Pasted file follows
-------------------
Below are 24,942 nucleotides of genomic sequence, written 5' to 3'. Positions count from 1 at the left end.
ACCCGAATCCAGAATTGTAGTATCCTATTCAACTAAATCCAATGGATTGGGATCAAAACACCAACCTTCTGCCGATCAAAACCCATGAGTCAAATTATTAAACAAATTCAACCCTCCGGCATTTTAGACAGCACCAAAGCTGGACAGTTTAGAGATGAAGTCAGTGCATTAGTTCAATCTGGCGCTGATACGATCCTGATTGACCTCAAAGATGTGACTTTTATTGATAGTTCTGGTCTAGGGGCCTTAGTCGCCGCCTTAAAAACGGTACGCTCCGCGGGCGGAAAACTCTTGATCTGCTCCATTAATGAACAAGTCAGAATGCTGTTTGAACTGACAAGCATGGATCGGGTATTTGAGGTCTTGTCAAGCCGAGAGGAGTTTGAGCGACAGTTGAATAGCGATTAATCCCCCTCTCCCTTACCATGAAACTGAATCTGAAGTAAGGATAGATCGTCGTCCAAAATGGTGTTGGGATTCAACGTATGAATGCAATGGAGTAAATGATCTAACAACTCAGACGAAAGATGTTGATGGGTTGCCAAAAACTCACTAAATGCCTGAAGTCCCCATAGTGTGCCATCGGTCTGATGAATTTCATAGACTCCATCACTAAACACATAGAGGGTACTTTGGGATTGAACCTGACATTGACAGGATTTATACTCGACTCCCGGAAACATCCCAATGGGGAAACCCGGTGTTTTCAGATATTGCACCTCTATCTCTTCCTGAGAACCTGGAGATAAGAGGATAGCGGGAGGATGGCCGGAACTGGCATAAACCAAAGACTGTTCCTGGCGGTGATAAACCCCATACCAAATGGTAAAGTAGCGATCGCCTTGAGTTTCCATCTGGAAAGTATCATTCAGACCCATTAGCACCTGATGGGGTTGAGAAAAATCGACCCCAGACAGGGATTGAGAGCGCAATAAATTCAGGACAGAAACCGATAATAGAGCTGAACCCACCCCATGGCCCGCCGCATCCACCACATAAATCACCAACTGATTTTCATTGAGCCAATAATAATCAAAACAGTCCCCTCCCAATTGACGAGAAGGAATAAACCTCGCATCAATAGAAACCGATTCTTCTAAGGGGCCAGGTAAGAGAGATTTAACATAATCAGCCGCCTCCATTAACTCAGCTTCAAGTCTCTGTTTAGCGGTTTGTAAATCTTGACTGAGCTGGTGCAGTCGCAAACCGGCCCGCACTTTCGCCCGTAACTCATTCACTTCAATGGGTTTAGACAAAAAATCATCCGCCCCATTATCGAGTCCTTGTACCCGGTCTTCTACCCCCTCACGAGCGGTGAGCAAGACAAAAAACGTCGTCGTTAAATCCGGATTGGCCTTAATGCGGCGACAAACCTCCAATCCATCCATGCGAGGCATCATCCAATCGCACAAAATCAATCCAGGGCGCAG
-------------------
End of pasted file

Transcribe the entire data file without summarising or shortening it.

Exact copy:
Below are 24,942 nucleotides of genomic sequence, written 5' to 3'. Positions count from 1 at the left end.
ACCCGAATCCAGAATTGTAGTATCCTATTCAACTAAATCCAATGGATTGGGATCAAAACACCAACCTTCTGCCGATCAAAACCCATGAGTCAAATTATTAAACAAATTCAACCCTCCGGCATTTTAGACAGCACCAAAGCTGGACAGTTTAGAGATGAAGTCAGTGCATTAGTTCAATCTGGCGCTGATACGATCCTGATTGACCTCAAAGATGTGACTTTTATTGATAGTTCTGGTCTAGGGGCCTTAGTCGCCGCCTTAAAAACGGTACGCTCCGCGGGCGGAAAACTCTTGATCTGCTCCATTAATGAACAAGTCAGAATGCTGTTTGAACTGACAAGCATGGATCGGGTATTTGAGGTCTTGTCAAGCCGAGAGGAGTTTGAGCGACAGTTGAATAGCGATTAATCCCCCTCTCCCTTACCATGAAACTGAATCTGAAGTAAGGATAGATCGTCGTCCAAAATGGTGTTGGGATTCAACGTATGAATGCAATGGAGTAAATGATCTAACAACTCAGACGAAAGATGTTGATGGGTTGCCAAAAACTCACTAAATGCCTGAAGTCCCCATAGTGTGCCATCGGTCTGATGAATTTCATAGACTCCATCACTAAACACATAGAGGGTACTTTGGGATTGAACCTGACATTGACAGGATTTATACTCGACTCCCGGAAACATCCCAATGGGGAAACCCGGTGTTTTCAGATATTGCACCTCTATCTCTTCCTGAGAACCTGGAGATAAGAGGATAGCGGGAGGATGGCCGGAACTGGCATAAACCAAAGACTGTTCCTGGCGGTGATAAACCCCATACCAAATGGTAAAGTAGCGATCGCCTTGAGTTTCCATCTGGAAAGTATCATTCAGACCCATTAGCACCTGATGGGGTTGAGAAAAATCGACCCCAGACAGGGATTGAGAGCGCAATAAATTCAGGACAGAAACCGATAATAGAGCTGAACCCACCCCATGGCCCGCCGCATCCACCACATAAATCACCAACTGATTTTCATTGAGCCAATAATAATCAAAACAGTCCCCTCCCAATTGACGAGAAGGAATAAACCTCGCATCAATAGAAACCGATTCTTCTAAGGGGCCAGGTAAGAGAGATTTAACATAATCAGCCGCCTCCATTAACTCAGCTTCAAGTCTCTGTTTAGCGGTTTGTAAATCTTGACTGAGCTGGTGCAGTCGCAAACCGGCCCGCACTTTCGCCCGTAACTCATTCACTTCAATGGGTTTAGACAAAAAATCATCCGCCCCATTATCGAGTCCTTGTACCCGGTCTTCTACCCCCTCACGAGCGGTGAGCAAGACAAAAAACGTCGTCGTTAAATCCGGATTGGCCTTAATGCGGCGACAAACCTCCAATCCATCCATGCGAGGCATCATCCAATCGCACAAAATCAATCCAGGGCGCAG